By: Taylor Fulkerson
The social memory of American Catholics has always seemed to be lacking on the Catholic side; that is to say, most American Catholics are thoroughly assimilated into American culture.
In that light, I want to honor the memory of one particular American Jesuit, Father James Guadalupe Carney, S. J.
Carney entered the Jesuits of the Missouri Province and, following a deep desire to do mission work, found his way to Honduras to work with the rural poor and form cooperatives. His work there eventually led to his expulsion from Honduras. He was killed in 1983 by a joint operation of the Central Intelligence Agency and the Honduran army shortly after accompanying Honduran revolutionaries back into the country as an unarmed chaplain.
He is traditionally remembered on Sept. 16, although this date is only an approximation. This week marks 30 years since his death.
In the 30 years that have passed, American Jesuit higher education has certainly emphasized the role of social engagement and immersion. I do not believe, however, that Jesuit universities in the United States have followed an honest examination of conscience.
Father Ignacio Ellacuría, S. J. proposed this examination of conscience during the heightened political violence in El Salvador during the 1980s, and I believe we should be asking the same questions he and Carney asked: Who are the crucified people of today? How are we complicit or culpable in their crucifixion? How can we help to take them down from the cross?
There is no doubt that many people in this world are continually oppressed and crucified by the actions of the U. S. military. Hundreds of thousands of persons (the majority of whom are civilians) are negatively impacted by U. S. military action every year, and it would be many more if we were to include those who have been historically besieged and still live in a sea of trauma and loss.
It is the moral responsibility of Xavier University — administration, faculty and students — to recognize and denounce this force of evil in the world, particularly by being self-critical. In short, it is the moral responsibility of this community to end the Reserve Officer Training Corps (ROTC) program at Xavier.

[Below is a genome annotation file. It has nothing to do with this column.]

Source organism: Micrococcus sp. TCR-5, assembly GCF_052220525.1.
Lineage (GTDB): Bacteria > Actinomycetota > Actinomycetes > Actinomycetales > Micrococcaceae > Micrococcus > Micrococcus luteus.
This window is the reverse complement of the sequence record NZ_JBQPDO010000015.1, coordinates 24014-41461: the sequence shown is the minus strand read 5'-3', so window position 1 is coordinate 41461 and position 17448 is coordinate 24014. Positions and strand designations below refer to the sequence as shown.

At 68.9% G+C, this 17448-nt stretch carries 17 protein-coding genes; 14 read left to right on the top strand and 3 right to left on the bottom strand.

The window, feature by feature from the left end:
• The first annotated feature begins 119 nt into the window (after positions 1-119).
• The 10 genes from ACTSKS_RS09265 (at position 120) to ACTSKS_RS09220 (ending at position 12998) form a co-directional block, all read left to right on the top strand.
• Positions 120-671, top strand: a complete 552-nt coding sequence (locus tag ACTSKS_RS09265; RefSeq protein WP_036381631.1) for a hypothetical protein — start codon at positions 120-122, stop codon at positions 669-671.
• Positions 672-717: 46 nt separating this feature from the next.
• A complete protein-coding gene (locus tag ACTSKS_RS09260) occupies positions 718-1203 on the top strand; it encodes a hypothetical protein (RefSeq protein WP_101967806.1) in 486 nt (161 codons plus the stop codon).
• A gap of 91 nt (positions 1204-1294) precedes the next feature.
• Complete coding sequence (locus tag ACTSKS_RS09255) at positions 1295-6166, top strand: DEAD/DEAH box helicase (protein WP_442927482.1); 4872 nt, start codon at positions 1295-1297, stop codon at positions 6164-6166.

To be perfectly clear, this is no condemnation of any individual: no administrator can be held accountable as an individual, nor is any ROTC cadet any less a member of this community for being in the program.
Xavier has historically maintained strong connections to the military, to be certain. It has been ranked as one of the most militaryfriendly universities in the country since 2010 by Victory Media.
However, neither this nor our personal relationships to the U. S. Armed Services or military personnel should obscure the fact that the military is an inherently violent institution.
Nor should we forget that the Catholic tradition is ripe with this critical spirit. In pre-Constantine Christian communities, serving in the military was a grave sin, one that was antithetical to a life in Christ. And as late as the Cold War, there was doubt over whether Catholics should be charged with duties involving nuclear weapons since Catholic social teaching condemned nuclear weapons altogether.
Pope Francis recently enunciated this point of view in reference to the conflict in Syria, and in very clear language said: “Never has the use of violence brought peace in its wake. War begets war, violence begets violence.” In such a cycle of destruction, the quantity of human lives is the focus, effectively ignoring the qualitative nature of the human person, a direct contradiction of Catholic belief in human dignity.
It’s time to get honest, and not just by studying some tidy encyclicals for tomorrow’s lecture. The bottom line is this: we’re told that our patriotic duty and American identity comes first. We are Catholics only after we do service to the country and the military- industrial complex. Moral obligations become an afterthought, if that.
It is, then, our responsibility as American Catholics to affirm the Jesuits of recent decades, especially those who have died as a result of American imperialism and militarism. As Xavier students, faculty and administrators, we are called to say no.
No to war. No to violence. No to institutional oppression and complacency. Yes to life for all people, everywhere.
Taylor Fulkerson is the Opinion & Editorials Editor at the Newswire. He is from Lanesville, Ind, and is majoring in Philosophy and Spanish.
Categories: Opinions & Editorials